Meditate on These 6 Gorgeous Mandalas That Are Actually Charophyte Algae

Charophyte algae is the division of green algae most closely related to land plants.

It has not been disproven*  that charophyte algae resonates with jade eggs and enhances one’s abilities in astral projection.

Start your own journey towards enlightenment by focusing intently on these gorgeous algae specimens:

Surrender yourself to the mysteries of Coleochaete ‘orbicularis’.



Allow fluorescence to bring out your inner light.



Focus on the setae.  Let them guide you.



Imagine yourself floating through the vast space of a pond.


Do you feel the peaceful, watery energy flowing through you?

After looking at strikingly multicellular Coleochaete algae, you might be convinced that one of these heavenly orbs is the closest relative to land plants.  You’d be wrong!

Surprisingly, the closest relatives to land plants within the charophytes are a class of sometimes stringy and sometimes single-celled algae called the Zygnematophyceae.


Avert your eyes from horrid Zygnema sp.!


They’re no Coleochaete, for sure.  But Zygnematophyceae can be beautiful in their own way.  Shift your vibrational energies towards these two unicellular mandalas:


Enter the cosmos with Cosmarium sp.!


Commune with these two Micrasterias sp., in harmony with each other and the world.


The mysteries of plant evolution are still being unraveled.  Stay tuned, and ~attuned~.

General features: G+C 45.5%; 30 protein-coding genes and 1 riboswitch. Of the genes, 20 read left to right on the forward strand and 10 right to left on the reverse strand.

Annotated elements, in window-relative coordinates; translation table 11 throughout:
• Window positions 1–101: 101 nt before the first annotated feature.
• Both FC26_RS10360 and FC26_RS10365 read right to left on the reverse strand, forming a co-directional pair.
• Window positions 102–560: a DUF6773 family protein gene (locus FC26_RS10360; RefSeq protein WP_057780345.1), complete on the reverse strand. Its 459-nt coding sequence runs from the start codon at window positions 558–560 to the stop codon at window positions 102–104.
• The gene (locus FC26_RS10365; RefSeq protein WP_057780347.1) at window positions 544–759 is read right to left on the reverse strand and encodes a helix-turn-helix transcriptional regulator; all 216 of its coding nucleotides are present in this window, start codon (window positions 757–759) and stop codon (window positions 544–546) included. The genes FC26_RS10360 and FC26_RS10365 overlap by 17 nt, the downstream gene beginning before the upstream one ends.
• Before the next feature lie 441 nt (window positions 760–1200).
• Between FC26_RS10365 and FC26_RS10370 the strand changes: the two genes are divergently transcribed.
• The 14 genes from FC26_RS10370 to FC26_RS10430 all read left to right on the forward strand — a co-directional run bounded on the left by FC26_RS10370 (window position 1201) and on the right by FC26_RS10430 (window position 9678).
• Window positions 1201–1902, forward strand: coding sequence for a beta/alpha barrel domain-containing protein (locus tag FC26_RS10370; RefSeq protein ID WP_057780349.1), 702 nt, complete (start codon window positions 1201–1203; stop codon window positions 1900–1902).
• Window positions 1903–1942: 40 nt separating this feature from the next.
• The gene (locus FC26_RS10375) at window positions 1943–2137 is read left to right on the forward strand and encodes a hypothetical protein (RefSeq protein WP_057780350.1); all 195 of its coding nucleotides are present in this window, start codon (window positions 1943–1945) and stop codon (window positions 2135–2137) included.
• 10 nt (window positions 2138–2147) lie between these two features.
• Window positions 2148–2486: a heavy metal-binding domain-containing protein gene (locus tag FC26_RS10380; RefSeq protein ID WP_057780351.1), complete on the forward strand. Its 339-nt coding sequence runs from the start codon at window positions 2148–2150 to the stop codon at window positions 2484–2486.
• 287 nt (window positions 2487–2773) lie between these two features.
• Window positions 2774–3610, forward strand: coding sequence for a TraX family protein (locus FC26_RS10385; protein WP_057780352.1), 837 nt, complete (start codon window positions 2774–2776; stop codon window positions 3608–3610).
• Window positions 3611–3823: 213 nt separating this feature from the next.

In the meantime, internet traveler, be at peace with the world and with your floating plant brethren.


Also check out Panamanian micro-photographer Rogelio Moreno’s series on Pediastrum, a chlorophyte (not charophyte) alga.




*A misleading and unscientific phrase.  Astral projection doesn’t exist, and it’s a bad idea to stick a $66 Gwyneth Paltrow-branded rock in your vagina.  But, hey, I got you to look at some algae!


Sources & Further Reading

Buschmann, H., Zachgo, S.  2016.  The Evolution of Cell Division: From Streptophyte Algae to Land Plants.  Trends in Plant Science 21.10: 872-883.

Delwiche, C.F., Cooper, E.D.  2015.  The Evolutionary Origin of a Terrestrial Flora.  Current Biology 25: R899-R910.

Delwiche, Charles.  “The Charophyceae.”  The Delwiche lab page.  University of Maryland.

Kinross, John.  “Pond Algae: Coleochaete.” The Algal Web.

Lewis, L.A., McCourt, R.M.  2004.  Green Algae and the Origin of Land Plants.  American Journal of Botany 91.10: 1535-1556.

Speer, Brian R and Richard M. McCourt.  “Desmidiales.”  University of California Museum of Paleontology, 1999.

Wagner, Ralf.  “Coleochaete orbicularis.”, 2010.

Wickett, N.J., Mirarab, S., Nguyen, N., Warnow, T., Carpenter, E., Matasci, N., Ayyampalayam, S., Barker, M.S., Burleigh, J.G., Glitzendanner, M.A., Ruhfel, B.R., Wafula, E., Der, J.P, Graham, S.W., Mathews, S., Melkonian, M., et al.  2014.  Phylotranscriptomic analysis of the origin and early diversification of land plants.  PNAS 111: E4859-E4868.

“Zygnema sp.” Culture Collection of Autotrophic Organisms, 2010.

Note: Real mandalas are a spiritual symbol in Buddhism and Hinduism.  This post parodies internet gimmicks and the misinterpretation of eastern culture, not spirituality and religion.

Second Note: If you research algae, send me your ~mandala~ (or string, or blob!) pics.  I’ll post them on the blog and give you credit!

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